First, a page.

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COVID Pills: New Easy-to-Use Antiviral Drugs Come With One Note: Who Should Take Them, When, Effectively Against omicrons

Newly infected patients with COVID-19 have two new treatment options that can be done at home.

But that convenience comes with a caveat: The medication must be taken as soon as possible when symptoms appear.

The challenge is to check, get a prescription, and start taking it in no time.

US regulators approved the pills from Pfizer, Paxlovid and Merck’s molnupiravir last week. In high-risk patients, both have been shown to reduce the risk of hospitalization or death from COVID-19, although Pfizer is much more effective.

Take a closer look:

Who should take these pills?

Antiretroviral drugs are not for everyone who tests positive. The drug is intended for people with mild or moderate COVID-19 who are more likely to become seriously ill. That includes older adults and people with other health conditions like heart disease, cancer or diabetes that make them more vulnerable. Both drugs are OK’d for adults while Paxlovid is allowed for children 12 years and older.

THAN: Pfizer Pill Becomes First US-Authorized Home Treatment for COVID

Who should not take these pills?

Merck’s molnupiravir should not be given to children because it can interfere with bone growth. It is also not recommended for pregnant women because it can cause birth defects. Pfizer tablets are not recommended for patients with severe kidney or liver problems. It also may not be the best choice for some people as it can interact with other prescriptions the patient is taking. Antiretroviral drugs are not authorized for people hospitalized with COVID-19.

What is the treatment window?

Medicines must be started as soon as possible, within five days of the onset of symptoms. Cough, headache, fever, loss of taste or smell, and muscle and body aches are among the more common signs. The Centers for Disease Control and Prevention offers a website to check your symptoms.

Dr Cameron Wolfe, an infectious disease specialist at Duke University Hospital, recommends getting tested as soon as you have symptoms of COVID-19.

“If you wait until you start having trouble breathing, you miss the chance that these drugs will be helpful to a large extent,” says Wolfe.

Where can I get medicine?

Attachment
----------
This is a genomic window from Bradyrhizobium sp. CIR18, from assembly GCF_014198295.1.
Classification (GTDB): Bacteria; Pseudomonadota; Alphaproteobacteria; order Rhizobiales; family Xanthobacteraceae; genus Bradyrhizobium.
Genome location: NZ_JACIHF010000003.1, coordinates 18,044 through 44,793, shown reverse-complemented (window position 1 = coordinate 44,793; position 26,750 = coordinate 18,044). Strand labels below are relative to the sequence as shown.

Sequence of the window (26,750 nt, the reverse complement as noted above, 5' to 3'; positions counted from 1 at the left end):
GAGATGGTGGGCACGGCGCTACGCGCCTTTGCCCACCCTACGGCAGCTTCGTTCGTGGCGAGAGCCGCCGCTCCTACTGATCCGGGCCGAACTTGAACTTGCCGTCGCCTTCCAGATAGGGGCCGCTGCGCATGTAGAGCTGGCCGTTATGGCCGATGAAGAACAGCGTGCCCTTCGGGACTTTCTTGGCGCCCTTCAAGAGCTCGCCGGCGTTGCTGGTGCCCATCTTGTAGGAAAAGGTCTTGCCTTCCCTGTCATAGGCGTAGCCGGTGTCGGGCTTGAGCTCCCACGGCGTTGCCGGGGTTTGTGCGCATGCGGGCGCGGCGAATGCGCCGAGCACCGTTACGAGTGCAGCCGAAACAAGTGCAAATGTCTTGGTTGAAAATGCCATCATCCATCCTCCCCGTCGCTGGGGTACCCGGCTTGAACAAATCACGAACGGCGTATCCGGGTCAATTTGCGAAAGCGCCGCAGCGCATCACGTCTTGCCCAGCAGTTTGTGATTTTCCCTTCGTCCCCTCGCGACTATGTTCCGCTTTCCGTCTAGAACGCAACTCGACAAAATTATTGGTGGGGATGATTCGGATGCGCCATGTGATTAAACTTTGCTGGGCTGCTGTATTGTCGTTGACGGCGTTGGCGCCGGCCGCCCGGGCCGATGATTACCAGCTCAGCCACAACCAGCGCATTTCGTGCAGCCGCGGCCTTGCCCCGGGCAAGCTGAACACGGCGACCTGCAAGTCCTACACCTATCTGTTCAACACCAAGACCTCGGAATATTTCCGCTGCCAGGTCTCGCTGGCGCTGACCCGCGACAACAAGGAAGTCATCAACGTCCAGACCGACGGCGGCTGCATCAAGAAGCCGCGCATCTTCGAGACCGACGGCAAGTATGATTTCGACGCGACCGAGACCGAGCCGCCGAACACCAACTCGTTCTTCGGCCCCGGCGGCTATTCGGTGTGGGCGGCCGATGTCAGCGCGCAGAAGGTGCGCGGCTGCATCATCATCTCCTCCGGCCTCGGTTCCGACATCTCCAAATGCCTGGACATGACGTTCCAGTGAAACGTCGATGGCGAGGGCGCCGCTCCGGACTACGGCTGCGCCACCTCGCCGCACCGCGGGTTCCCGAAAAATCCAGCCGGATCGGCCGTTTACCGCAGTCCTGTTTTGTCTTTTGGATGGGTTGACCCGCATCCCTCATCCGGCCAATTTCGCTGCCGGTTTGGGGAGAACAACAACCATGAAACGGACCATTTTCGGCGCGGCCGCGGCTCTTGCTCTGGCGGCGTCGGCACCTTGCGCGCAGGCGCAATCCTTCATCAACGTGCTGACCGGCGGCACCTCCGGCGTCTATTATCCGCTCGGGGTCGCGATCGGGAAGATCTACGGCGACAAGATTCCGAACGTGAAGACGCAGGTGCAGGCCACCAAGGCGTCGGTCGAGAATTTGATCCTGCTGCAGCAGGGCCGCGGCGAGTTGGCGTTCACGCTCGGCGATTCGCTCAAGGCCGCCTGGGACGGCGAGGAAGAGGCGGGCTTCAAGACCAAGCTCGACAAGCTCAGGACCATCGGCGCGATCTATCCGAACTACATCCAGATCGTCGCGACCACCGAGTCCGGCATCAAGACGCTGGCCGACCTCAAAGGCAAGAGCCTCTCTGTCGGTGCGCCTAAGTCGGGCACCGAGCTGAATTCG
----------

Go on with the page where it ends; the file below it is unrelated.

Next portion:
You will first need a prescription from your doctor or other authorized healthcare professional. The US government is buying the drug from Merck and Pfizer and making it available for free, but initial supply will be limited. They will be shipped to states where they will be available at pharmacies, community health centers and elsewhere. Treatment lasts five days.

Some pharmacists can run rapid COVID-19 testing and prescribe medication in one visit. They did this in many states for the flu or sore throat.

Is the drug effective for the omicron variant?

These pills are expected to be effective against omicrons because they do not target the mutant protein, which is home to most of the variant’s worrisome mutations. These two pills work in different ways to stop the virus from multiplying.

Are there other options for new COVID-19 patients?

Yes, but they’re not as easy to use as pills: They’re given intravenously or by injection, usually in a hospital or clinic. The three drugs provide antibodies against the virus, although laboratory testing has shown that the two drugs are not effective against omicrons. Antibodies from British drugmaker GlaxoSmithKline appear to have worked, and officials say they are working to increase US supplies. The only antiviral drug approved in the United States, remdesivir, is for people hospitalized with COVID-19.

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AP Health writer Matthew Perrone contributed to this report.

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The Associated Press Health and Science Division receives support from the Howard Hughes Health Institute’s Science Education Department. AP is solely responsible for all content.

Copyright © 2021 by Associated Press. Copyright Registered.

https://abc13.com/covid-pill-antivrial-pills-testing-pfizer/11393792/ COVID Pills: New Easy-to-Use Antiviral Drugs Come With One Note: Who Should Take Them, When, Effectively Against omicrons

Dais Johnston

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